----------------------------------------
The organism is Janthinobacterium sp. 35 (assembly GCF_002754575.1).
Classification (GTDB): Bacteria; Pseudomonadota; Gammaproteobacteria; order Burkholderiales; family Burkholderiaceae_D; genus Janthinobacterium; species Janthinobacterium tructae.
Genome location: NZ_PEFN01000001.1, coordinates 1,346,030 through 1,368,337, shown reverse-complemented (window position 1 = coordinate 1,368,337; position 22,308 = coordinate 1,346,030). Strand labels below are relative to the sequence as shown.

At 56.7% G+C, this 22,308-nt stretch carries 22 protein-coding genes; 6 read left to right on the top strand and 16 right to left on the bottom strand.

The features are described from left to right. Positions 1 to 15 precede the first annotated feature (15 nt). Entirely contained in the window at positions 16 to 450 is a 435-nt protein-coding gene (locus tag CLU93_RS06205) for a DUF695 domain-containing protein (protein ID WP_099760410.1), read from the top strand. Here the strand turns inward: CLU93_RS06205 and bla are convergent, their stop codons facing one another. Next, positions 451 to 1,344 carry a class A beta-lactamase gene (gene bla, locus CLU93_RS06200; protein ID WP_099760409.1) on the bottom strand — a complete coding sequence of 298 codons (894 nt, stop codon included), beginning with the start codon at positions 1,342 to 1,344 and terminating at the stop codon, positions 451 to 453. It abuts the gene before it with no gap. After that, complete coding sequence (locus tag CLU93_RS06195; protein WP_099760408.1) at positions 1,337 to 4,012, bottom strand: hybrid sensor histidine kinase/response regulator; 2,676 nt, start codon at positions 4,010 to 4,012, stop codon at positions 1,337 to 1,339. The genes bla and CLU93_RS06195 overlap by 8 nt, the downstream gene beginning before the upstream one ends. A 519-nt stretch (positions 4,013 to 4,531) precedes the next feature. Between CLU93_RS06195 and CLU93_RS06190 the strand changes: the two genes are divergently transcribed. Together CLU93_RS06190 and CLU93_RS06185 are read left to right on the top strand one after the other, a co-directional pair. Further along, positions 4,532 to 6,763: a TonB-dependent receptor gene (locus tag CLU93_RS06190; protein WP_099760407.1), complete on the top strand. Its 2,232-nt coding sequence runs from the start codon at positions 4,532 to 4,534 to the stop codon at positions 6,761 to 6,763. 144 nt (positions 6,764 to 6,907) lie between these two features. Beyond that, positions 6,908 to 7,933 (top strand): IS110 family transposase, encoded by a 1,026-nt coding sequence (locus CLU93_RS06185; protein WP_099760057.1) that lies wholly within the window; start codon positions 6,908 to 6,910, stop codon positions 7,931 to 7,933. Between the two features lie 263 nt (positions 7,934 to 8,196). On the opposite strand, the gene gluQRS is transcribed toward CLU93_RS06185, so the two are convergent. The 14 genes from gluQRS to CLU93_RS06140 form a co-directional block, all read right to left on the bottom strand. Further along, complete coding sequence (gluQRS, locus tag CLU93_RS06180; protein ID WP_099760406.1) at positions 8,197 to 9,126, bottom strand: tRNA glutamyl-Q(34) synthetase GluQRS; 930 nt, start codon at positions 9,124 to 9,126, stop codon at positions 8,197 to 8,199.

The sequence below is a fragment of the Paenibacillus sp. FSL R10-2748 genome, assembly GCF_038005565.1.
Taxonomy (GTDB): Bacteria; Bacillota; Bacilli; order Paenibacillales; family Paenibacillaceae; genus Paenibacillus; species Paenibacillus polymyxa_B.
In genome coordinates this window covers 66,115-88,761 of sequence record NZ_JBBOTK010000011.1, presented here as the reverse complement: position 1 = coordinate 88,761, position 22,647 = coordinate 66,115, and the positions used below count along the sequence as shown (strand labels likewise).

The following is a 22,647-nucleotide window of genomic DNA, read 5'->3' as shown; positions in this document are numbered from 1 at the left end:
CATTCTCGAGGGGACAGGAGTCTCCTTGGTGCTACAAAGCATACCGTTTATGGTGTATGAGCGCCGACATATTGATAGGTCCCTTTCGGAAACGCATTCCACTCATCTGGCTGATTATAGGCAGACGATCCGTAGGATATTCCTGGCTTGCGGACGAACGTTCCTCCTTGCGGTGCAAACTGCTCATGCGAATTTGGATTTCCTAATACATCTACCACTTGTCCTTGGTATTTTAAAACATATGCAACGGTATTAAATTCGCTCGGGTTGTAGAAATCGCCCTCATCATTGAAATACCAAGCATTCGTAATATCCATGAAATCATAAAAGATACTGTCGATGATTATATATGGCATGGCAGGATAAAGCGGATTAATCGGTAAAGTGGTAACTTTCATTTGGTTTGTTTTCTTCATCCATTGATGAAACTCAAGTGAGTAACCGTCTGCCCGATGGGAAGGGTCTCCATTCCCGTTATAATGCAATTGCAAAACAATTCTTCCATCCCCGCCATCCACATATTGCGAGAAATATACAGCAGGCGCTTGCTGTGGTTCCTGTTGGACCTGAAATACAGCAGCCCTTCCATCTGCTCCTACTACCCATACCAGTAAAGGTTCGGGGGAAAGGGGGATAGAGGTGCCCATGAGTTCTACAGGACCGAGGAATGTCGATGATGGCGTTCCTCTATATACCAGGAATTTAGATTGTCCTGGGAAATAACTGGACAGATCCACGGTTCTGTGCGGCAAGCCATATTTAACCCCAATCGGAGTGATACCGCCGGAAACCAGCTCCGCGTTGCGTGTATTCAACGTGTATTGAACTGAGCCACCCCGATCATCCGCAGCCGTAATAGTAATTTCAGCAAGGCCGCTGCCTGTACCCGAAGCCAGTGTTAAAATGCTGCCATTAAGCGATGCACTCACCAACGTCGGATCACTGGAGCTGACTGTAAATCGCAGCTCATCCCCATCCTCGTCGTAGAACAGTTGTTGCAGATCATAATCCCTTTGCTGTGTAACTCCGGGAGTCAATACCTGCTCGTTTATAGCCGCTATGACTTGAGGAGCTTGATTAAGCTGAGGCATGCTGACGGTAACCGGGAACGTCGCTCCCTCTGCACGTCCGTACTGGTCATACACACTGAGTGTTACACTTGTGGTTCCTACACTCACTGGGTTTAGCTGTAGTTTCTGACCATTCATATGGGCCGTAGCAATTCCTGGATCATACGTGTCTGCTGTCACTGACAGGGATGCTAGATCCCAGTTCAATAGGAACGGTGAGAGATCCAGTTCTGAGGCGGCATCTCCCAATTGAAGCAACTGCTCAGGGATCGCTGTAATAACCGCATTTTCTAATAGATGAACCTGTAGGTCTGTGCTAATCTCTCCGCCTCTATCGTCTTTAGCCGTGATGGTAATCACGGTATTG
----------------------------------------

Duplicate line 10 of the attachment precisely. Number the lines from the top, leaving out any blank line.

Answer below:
CATTCTCGAGGGGACAGGAGTCTCCTTGGTGCTACAAAGCATACCGTTTATGGTGTATGAGCGCCGACATATTGATAGGTCCCTTTCGGAAACGCATTCCACTCATCTGGCTGATTATAGGCAGACGATCCGTAGGATATTCCTGGCTTGCGGACGAACGTTCCTCCTTGCGGTGCAAACTGCTCATGCGAATTTGGATTTCCTAATACATCTACCACTTGTCCTTGGTATTTTAAAACATATGCAACGGTATTAAATTCGCTCGGGTTGTAGAAATCGCCCTCATCATTGAAATACCAAGCATTCGTAATATCCATGAAATCATAAAAGATACTGTCGATGATTATATATGGCATGGCAGGATAAAGCGGATTAATCGGTAAAGTGGTAACTTTCATTTGGTTTGTTTTCTTCATCCATTGATGAAACTCAAGTGAGTAACCGTCTGCCCGATGGGAAGGGTCTCCATTCCCGTTATAATGCAATTGCAAAACAATTCTTCCATCCCCGCCATCCACATATTGCGAGAAATATACAGCAGGCGCTTGCTGTGGTTCCTGTTGGACCTGAAATACAGCAGCCCTTCCATCTGCTCCTACTACCCATACCAGTAAAGGTTCGGGGGAAAGGGGGATAGAGGTGCCCATGAGTTCTACAGGACCGAGGAATGTCGATGATGGCGTTCCTCTATATACCAGGAATTTAGATTGTCCTGGGAAATAACTGGACAGATCCACGGTTCTGTGCGGCAAGCCATATTTAACCCCAATCGGAGTGATACCGCCGGAAACCAGCTCCGCGTTGCGTGTATTCAACGTGTATTGAACTGAGCCACCCCGATCATCCGCAGCCGTAATAGTAATTTCAGCAAGGCCGCTGCCTGTACCCGAAGCCAGTGTTAAAATGCTGCCATTAAGCGATGCACTCACCAACGTCGGATCACTGGAGCTGACTGTAAATCGCAGCTCATCCCCATCCTCGTCGTAGAACAGTTGTTGCAGATCATAATCCCTTTGCTGTGTAACTCCGGGAGTCAATACCTGCTCGTTTATAGCCGCTATGACTTGAGGAGCTTGATTAAGCTGAGGCATGCTGACGGTAACCGGGAACGTCGCTCCCTCTGCACGTCCGTACTGGTCATACACACTGAGTGTTACACTTGTGGTTCCTACACTCACTGGGTTTAGCTGTAGTTTCTGACCATTCATATGGGCCGTAGCAATTCCTGGATCATACGTGTCTGCTGTCACTGACAGGGATGCTAGATCCCAGTTCAATAGGAACGGTGAGAGATCCAGTTCTGAGGCGGCATCTCCCAATTGAAGCAACTGCTCAGGGATCGCTGTAATAACCGCATTTTCTAATAGATGAACCTGTAGGTCTGTGCTAATCTCTCCGCCTCTATCGTCTTTAGCCGTGATGGTAATCACGGTATTG